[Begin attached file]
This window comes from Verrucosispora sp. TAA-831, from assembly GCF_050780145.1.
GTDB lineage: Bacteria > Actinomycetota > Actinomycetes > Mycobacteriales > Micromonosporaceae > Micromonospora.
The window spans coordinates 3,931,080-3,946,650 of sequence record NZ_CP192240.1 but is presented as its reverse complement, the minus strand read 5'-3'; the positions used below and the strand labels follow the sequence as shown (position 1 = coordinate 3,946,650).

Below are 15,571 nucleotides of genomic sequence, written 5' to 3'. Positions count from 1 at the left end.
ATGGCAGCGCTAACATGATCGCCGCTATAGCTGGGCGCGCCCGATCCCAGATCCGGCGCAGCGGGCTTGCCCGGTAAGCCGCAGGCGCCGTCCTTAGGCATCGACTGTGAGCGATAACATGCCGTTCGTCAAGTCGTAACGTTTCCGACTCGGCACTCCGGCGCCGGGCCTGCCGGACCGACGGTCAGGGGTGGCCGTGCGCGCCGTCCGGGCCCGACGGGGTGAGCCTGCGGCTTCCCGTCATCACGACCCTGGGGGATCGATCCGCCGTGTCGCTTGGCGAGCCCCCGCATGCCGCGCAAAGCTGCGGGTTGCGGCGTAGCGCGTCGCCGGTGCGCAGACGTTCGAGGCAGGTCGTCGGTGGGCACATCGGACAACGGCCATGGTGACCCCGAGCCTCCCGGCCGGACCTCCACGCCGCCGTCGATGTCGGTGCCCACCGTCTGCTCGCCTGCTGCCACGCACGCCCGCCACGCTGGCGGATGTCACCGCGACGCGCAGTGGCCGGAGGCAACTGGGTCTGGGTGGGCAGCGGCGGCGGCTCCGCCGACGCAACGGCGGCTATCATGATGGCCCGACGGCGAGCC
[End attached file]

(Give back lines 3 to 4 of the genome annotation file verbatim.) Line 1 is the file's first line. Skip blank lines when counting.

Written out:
The window spans coordinates 3,931,080-3,946,650 of sequence record NZ_CP192240.1 but is presented as its reverse complement, the minus strand read 5'-3'; the positions used below and the strand labels follow the sequence as shown (position 1 = coordinate 3,946,650).

Below are 15,571 nucleotides of genomic sequence, written 5' to 3'. Positions count from 1 at the left end.